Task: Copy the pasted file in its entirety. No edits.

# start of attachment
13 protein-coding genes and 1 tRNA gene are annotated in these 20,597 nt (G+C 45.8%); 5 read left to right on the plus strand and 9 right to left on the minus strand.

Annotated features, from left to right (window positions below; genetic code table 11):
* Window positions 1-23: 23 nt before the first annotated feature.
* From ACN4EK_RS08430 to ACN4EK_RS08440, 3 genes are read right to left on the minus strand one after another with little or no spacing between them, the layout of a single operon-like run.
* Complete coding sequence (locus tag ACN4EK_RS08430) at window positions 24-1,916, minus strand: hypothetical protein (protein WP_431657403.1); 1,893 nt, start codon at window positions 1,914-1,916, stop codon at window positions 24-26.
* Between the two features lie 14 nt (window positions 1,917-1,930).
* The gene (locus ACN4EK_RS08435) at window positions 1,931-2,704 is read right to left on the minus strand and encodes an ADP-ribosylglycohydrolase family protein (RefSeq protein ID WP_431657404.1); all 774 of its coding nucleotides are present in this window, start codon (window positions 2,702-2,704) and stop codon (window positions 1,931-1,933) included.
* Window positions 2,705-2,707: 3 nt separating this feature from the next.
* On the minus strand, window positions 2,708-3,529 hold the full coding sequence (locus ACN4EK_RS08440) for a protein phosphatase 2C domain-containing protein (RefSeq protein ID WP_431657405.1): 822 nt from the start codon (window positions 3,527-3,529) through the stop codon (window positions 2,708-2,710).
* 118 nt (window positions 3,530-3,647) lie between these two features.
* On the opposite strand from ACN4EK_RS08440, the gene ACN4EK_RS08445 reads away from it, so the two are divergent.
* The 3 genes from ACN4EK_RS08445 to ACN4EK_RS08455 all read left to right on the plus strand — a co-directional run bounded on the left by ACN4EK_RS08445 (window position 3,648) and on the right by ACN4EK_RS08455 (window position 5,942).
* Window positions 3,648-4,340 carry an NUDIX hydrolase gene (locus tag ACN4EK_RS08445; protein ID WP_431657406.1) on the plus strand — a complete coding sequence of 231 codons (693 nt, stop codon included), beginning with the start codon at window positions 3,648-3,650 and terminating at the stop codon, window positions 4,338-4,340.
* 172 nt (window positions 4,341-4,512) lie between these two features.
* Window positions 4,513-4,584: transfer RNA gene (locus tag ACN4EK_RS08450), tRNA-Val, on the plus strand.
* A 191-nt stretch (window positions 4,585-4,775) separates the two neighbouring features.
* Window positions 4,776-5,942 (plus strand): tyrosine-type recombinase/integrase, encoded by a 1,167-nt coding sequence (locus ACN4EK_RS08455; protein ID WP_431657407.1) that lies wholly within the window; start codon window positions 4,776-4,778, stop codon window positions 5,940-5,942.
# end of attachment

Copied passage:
13 protein-coding genes and 1 tRNA gene are annotated in these 20,597 nt (G+C 45.8%); 5 read left to right on the plus strand and 9 right to left on the minus strand.

Annotated features, from left to right (window positions below; genetic code table 11):
* Window positions 1-23: 23 nt before the first annotated feature.
* From ACN4EK_RS08430 to ACN4EK_RS08440, 3 genes are read right to left on the minus strand one after another with little or no spacing between them, the layout of a single operon-like run.
* Complete coding sequence (locus tag ACN4EK_RS08430) at window positions 24-1,916, minus strand: hypothetical protein (protein WP_431657403.1); 1,893 nt, start codon at window positions 1,914-1,916, stop codon at window positions 24-26.
* Between the two features lie 14 nt (window positions 1,917-1,930).
* The gene (locus ACN4EK_RS08435) at window positions 1,931-2,704 is read right to left on the minus strand and encodes an ADP-ribosylglycohydrolase family protein (RefSeq protein ID WP_431657404.1); all 774 of its coding nucleotides are present in this window, start codon (window positions 2,702-2,704) and stop codon (window positions 1,931-1,933) included.
* Window positions 2,705-2,707: 3 nt separating this feature from the next.
* On the minus strand, window positions 2,708-3,529 hold the full coding sequence (locus ACN4EK_RS08440) for a protein phosphatase 2C domain-containing protein (RefSeq protein ID WP_431657405.1): 822 nt from the start codon (window positions 3,527-3,529) through the stop codon (window positions 2,708-2,710).
* 118 nt (window positions 3,530-3,647) lie between these two features.
* On the opposite strand from ACN4EK_RS08440, the gene ACN4EK_RS08445 reads away from it, so the two are divergent.
* The 3 genes from ACN4EK_RS08445 to ACN4EK_RS08455 all read left to right on the plus strand — a co-directional run bounded on the left by ACN4EK_RS08445 (window position 3,648) and on the right by ACN4EK_RS08455 (window position 5,942).
* Window positions 3,648-4,340 carry an NUDIX hydrolase gene (locus tag ACN4EK_RS08445; protein ID WP_431657406.1) on the plus strand — a complete coding sequence of 231 codons (693 nt, stop codon included), beginning with the start codon at window positions 3,648-3,650 and terminating at the stop codon, window positions 4,338-4,340.
* 172 nt (window positions 4,341-4,512) lie between these two features.
* Window positions 4,513-4,584: transfer RNA gene (locus tag ACN4EK_RS08450), tRNA-Val, on the plus strand.
* A 191-nt stretch (window positions 4,585-4,775) separates the two neighbouring features.
* Window positions 4,776-5,942 (plus strand): tyrosine-type recombinase/integrase, encoded by a 1,167-nt coding sequence (locus ACN4EK_RS08455; protein ID WP_431657407.1) that lies wholly within the window; start codon window positions 4,776-4,778, stop codon window positions 5,940-5,942.